So, i was delighted when a journalist called the other day and asked "in one sentence, how did the weather inspire the Bronte sisters?" He said that with all the bad weather we were having lately it was something that the national papers would be interested in - especially with all the interest in the Bronte sisters. I was even more thrilled when the photographer asked if he could take my picture out on the moors, and asked if i knew of anyone i could borrow traditional costume from to dress up in. Tragically, i don't know anyone who i could borrow any frocks from, so we couldn't do it.
I wondered if i could dress up as Kate Bush - might that do?
Thursday, 2 August 2012
I've been away for a few days - here and there. On Thursday last week it was the Literary Weather event at the Bronte Parsonage Museum where I was in conversation with Alexandra Harris. It all went really well (no booing from the audience) and i really enjoyed meeting Alexandra and talking about the Brontes and the weather, Shakespeare, Virginia Woolf and stuff. The Parsonage gave everyone tea and cake which went down very well.
I was then in Wales for the weekend and then on Monday i was in Thornton near Bradford to take down the South Square Gallery exhibition. That went good too - i was worried about how i'd get the 9m long drawing off the wall without ripping it to pieces - but in the end it came down ok - a smooth operation of holding and rolling the drawing up with one hand, while un-clipping it from the wall with the other, while holding my breath.
The images above show cake, obviously, and a page from The Beginner's Guide to Weather Forecasting by Stanley Wells. I bought it from a charity shop the other day - it has wonderful diagrams in it and symbols of the weather too.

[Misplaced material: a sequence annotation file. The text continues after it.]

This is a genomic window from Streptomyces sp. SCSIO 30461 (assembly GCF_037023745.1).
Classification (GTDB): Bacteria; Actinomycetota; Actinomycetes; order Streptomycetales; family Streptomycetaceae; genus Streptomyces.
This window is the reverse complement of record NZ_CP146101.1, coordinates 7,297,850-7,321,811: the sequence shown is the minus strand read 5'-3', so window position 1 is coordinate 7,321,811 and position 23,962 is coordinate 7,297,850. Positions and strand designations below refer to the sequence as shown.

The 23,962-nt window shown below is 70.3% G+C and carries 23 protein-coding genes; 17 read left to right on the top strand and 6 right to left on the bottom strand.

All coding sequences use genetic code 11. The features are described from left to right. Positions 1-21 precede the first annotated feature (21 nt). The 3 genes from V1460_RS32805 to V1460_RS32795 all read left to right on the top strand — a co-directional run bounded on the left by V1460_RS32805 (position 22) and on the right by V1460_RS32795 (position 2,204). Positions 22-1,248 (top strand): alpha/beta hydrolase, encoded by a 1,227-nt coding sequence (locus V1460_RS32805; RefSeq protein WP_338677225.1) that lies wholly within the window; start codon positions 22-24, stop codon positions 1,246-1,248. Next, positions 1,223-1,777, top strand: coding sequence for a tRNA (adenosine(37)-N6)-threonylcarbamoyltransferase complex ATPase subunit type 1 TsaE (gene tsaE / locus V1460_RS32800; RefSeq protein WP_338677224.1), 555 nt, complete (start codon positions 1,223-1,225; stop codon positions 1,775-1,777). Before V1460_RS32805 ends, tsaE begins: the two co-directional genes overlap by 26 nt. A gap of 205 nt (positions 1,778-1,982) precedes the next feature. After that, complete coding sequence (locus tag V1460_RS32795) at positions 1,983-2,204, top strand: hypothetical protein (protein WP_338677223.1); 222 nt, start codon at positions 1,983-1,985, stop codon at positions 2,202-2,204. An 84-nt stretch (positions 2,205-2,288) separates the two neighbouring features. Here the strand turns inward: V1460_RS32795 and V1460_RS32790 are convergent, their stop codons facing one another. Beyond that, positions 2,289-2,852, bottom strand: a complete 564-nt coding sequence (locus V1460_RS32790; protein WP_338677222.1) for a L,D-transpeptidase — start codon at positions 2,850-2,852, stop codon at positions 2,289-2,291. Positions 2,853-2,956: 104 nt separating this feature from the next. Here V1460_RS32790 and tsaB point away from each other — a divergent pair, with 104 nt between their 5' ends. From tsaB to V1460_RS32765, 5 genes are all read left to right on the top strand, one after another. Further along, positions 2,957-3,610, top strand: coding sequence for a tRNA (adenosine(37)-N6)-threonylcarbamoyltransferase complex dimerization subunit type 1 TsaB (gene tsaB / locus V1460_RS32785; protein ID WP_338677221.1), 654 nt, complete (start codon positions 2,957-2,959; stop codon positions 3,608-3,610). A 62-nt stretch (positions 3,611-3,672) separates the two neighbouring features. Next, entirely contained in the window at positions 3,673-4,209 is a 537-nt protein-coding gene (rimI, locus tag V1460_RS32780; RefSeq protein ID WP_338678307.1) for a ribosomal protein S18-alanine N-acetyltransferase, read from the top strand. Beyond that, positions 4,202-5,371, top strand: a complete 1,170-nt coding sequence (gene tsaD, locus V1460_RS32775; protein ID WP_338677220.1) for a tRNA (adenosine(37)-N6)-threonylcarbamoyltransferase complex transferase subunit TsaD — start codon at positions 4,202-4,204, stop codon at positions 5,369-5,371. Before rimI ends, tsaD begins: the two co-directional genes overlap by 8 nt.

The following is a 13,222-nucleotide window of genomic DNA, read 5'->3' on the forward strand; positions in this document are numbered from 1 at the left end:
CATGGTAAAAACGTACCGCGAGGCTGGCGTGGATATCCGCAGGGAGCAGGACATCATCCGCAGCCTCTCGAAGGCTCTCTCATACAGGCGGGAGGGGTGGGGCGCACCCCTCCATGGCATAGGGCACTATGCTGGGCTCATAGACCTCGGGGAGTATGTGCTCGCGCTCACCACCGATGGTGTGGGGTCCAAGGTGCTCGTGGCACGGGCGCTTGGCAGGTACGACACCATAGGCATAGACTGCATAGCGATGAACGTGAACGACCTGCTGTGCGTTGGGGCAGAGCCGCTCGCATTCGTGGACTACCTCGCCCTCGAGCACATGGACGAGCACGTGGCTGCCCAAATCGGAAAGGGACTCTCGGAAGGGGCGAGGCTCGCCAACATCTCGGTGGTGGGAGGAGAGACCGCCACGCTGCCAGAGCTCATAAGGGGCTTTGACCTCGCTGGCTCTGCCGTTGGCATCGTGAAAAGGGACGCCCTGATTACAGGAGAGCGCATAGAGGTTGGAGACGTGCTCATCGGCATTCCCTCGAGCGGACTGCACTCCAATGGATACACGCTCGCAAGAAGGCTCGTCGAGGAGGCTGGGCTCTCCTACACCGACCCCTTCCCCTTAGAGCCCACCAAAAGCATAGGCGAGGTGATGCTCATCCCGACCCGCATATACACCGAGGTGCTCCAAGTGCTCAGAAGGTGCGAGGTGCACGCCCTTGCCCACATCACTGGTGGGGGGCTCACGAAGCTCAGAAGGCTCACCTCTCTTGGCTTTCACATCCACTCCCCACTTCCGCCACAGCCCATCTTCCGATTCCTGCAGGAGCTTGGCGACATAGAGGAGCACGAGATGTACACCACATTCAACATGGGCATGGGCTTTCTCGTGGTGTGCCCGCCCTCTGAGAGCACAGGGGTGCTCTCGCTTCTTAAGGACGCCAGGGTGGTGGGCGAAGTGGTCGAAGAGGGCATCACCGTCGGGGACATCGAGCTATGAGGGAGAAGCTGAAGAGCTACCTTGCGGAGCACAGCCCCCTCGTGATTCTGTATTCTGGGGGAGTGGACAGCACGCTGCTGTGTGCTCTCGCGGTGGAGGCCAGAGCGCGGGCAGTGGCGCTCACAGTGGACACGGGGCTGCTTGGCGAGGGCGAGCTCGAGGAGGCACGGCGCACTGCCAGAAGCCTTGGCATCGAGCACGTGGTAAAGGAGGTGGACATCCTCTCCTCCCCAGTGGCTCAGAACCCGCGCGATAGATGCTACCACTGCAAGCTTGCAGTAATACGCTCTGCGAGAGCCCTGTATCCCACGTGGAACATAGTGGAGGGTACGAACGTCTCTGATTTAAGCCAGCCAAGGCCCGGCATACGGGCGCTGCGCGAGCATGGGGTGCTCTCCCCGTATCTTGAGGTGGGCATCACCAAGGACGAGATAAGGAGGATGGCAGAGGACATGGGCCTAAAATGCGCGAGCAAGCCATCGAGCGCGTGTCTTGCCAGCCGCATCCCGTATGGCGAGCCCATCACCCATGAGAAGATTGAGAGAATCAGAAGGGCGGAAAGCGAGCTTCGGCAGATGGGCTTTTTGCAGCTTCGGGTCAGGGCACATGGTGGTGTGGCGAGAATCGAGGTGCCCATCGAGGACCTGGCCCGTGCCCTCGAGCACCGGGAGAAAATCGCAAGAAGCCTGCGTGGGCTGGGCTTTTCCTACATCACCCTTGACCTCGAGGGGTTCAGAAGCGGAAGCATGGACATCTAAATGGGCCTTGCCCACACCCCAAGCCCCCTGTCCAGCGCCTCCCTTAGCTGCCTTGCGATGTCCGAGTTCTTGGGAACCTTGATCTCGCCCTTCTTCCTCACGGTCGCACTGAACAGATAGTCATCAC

Wednesday, 25 July 2012
Part of the Hope's Whisper exhibition is coming to a close this weekend so if you haven't been you'd better get along to South Square Gallery by Sunday 29th July. You'll get the chance to see some Bronte Parsonage rain i collected in April and May this year. Not finding a container large enough i have displayed some of the rain in a glass measuring thingy.
It's come in handy in the exhibition space with all the drips coming in through the ceiling and down the beams. When i go and take the exhibition apart next week i'll check to see if the level has gone up.
I still have a jam jar of rain collected from the Parsonage on my desk that has developed a lovely green bloom suspended through the middle of it and has bits of insects wings and bodies floating in it. Strange Yorkshire rain that is.
If you don't manage to get to South Square Gallery the main part of Hope's Whisper continues at the Bronte Parsonage Museum until September 5th. Plenty of time.
Tuesday, 24 July 2012
There's an event this thursday night (26th July) at the Bronte Parsonage Museum - i'm going to be in conversation with writer and critic Alexandra Harris and we'll be talking about the weather and the Brontes and the cultural significance of weather.